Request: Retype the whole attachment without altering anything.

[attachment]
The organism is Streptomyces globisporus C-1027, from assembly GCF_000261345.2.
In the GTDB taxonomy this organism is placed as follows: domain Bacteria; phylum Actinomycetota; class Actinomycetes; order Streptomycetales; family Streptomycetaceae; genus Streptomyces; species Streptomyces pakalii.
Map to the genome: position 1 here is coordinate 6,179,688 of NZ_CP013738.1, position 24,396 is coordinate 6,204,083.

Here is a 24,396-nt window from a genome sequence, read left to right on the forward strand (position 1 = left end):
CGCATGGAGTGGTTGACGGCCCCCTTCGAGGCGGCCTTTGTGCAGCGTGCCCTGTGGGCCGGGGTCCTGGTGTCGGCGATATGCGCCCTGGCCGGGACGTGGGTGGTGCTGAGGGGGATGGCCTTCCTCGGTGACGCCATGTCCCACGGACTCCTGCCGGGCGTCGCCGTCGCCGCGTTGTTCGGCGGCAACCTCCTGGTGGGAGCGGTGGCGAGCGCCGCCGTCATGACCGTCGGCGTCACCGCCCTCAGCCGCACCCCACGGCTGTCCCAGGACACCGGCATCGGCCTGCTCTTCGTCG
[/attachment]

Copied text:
The organism is Streptomyces globisporus C-1027, from assembly GCF_000261345.2.
In the GTDB taxonomy this organism is placed as follows: domain Bacteria; phylum Actinomycetota; class Actinomycetes; order Streptomycetales; family Streptomycetaceae; genus Streptomyces; species Streptomyces pakalii.
Map to the genome: position 1 here is coordinate 6,179,688 of NZ_CP013738.1, position 24,396 is coordinate 6,204,083.

Here is a 24,396-nt window from a genome sequence, read left to right on the forward strand (position 1 = left end):
CGCATGGAGTGGTTGACGGCCCCCTTCGAGGCGGCCTTTGTGCAGCGTGCCCTGTGGGCCGGGGTCCTGGTGTCGGCGATATGCGCCCTGGCCGGGACGTGGGTGGTGCTGAGGGGGATGGCCTTCCTCGGTGACGCCATGTCCCACGGACTCCTGCCGGGCGTCGCCGTCGCCGCGTTGTTCGGCGGCAACCTCCTGGTGGGAGCGGTGGCGAGCGCCGCCGTCATGACCGTCGGCGTCACCGCCCTCAGCCGCACCCCACGGCTGTCCCAGGACACCGGCATCGGCCTGCTCTTCGTCG